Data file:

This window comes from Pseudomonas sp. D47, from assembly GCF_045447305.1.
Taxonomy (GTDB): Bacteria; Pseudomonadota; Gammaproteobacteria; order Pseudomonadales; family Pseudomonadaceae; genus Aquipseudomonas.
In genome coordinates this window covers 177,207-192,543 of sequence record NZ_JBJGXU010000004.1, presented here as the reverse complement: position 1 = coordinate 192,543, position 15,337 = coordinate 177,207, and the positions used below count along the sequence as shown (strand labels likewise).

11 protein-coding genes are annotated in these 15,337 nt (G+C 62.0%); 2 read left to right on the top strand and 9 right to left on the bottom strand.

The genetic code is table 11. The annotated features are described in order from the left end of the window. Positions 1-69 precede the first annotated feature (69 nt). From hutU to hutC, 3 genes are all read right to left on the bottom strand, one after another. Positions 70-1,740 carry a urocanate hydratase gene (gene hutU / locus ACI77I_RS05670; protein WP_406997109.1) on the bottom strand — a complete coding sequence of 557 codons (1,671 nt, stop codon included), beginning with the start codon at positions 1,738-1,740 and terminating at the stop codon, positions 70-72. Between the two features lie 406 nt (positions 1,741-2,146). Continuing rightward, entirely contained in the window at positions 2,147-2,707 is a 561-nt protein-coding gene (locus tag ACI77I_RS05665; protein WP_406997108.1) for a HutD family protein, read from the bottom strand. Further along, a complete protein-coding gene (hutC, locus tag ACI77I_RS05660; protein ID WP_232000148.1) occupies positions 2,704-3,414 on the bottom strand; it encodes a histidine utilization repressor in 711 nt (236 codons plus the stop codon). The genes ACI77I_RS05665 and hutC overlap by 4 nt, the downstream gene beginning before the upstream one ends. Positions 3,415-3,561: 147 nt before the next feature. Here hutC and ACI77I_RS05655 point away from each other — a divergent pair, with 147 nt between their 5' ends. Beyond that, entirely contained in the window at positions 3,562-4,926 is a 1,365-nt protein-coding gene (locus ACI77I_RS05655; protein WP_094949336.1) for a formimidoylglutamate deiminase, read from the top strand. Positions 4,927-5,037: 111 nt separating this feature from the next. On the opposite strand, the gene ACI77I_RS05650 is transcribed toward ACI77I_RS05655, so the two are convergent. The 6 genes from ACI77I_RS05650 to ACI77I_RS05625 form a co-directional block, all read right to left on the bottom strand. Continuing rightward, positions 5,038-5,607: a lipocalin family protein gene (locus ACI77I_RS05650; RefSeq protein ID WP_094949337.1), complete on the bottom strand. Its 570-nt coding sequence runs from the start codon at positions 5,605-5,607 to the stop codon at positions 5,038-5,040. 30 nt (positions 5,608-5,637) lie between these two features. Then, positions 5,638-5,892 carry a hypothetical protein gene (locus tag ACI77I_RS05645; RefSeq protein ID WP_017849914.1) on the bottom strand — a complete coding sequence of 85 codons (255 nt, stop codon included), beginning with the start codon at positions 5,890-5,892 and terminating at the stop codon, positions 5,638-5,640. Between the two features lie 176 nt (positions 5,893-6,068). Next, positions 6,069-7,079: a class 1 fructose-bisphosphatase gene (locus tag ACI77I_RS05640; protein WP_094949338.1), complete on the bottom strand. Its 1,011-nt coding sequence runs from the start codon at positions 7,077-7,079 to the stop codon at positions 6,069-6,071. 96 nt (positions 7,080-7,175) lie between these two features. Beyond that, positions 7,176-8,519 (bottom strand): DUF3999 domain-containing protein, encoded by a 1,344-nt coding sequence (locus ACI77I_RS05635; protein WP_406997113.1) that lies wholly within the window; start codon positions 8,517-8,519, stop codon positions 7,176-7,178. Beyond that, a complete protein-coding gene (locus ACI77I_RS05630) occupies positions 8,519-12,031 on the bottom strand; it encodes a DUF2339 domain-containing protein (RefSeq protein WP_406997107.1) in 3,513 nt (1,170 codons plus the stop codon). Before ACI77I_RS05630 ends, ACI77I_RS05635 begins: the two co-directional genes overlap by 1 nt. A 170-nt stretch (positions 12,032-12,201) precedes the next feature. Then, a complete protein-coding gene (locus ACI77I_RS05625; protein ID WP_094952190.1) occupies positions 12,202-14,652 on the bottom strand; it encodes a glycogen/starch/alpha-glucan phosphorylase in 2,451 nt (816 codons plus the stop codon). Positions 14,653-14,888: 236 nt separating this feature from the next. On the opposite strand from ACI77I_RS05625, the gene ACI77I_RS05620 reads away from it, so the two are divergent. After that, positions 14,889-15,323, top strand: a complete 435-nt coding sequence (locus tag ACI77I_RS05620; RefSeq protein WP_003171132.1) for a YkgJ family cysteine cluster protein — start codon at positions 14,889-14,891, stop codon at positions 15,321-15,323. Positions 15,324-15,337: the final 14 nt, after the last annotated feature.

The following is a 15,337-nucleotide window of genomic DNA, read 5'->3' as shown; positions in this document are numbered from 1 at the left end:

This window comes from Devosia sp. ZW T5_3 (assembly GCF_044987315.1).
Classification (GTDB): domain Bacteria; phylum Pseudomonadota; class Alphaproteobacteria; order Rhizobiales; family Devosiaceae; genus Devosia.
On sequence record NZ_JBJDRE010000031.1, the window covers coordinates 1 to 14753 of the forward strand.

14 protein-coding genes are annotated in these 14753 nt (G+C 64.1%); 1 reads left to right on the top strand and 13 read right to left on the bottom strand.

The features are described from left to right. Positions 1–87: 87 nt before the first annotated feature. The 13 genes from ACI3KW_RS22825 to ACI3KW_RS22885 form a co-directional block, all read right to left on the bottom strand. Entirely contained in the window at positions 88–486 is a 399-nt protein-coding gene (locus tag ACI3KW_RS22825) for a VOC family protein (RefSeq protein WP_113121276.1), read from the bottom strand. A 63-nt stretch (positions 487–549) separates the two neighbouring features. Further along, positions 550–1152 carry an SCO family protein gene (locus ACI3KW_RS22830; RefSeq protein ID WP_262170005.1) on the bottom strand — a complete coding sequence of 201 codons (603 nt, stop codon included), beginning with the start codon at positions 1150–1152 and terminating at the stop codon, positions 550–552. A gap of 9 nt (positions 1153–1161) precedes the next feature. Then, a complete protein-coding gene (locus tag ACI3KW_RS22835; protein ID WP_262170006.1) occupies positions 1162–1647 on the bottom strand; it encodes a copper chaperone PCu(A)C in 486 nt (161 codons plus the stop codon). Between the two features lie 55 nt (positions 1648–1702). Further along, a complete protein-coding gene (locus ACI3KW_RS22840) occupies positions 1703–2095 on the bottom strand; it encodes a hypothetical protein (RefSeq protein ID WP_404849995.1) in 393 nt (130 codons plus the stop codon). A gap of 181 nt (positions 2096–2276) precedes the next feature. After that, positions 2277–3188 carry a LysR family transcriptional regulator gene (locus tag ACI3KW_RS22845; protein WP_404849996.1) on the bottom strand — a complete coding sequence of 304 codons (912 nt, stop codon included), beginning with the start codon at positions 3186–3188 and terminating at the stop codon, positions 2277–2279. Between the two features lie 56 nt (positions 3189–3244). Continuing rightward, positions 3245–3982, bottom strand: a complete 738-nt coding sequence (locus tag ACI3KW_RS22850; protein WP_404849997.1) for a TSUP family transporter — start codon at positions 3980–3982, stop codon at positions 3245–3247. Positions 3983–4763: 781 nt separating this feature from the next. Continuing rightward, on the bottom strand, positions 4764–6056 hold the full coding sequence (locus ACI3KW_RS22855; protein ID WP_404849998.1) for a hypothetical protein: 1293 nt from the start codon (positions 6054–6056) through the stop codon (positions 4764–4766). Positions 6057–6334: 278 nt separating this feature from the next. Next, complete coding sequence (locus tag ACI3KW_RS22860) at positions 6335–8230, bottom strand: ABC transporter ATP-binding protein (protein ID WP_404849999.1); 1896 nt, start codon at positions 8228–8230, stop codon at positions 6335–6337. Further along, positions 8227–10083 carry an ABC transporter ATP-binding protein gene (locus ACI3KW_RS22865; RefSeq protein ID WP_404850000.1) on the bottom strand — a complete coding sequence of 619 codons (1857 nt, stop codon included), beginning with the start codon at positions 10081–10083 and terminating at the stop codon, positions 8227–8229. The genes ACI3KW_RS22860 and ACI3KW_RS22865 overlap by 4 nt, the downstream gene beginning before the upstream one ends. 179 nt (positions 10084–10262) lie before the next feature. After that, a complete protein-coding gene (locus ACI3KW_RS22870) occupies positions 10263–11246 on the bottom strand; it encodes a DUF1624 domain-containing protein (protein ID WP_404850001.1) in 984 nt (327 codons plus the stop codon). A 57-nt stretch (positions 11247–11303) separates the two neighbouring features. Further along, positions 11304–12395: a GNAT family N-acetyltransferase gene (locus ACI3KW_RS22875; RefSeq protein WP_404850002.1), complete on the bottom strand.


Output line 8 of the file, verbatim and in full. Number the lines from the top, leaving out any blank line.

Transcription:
Classification (GTDB): domain Bacteria; phylum Pseudomonadota; class Alphaproteobacteria; order Rhizobiales; family Devosiaceae; genus Devosia.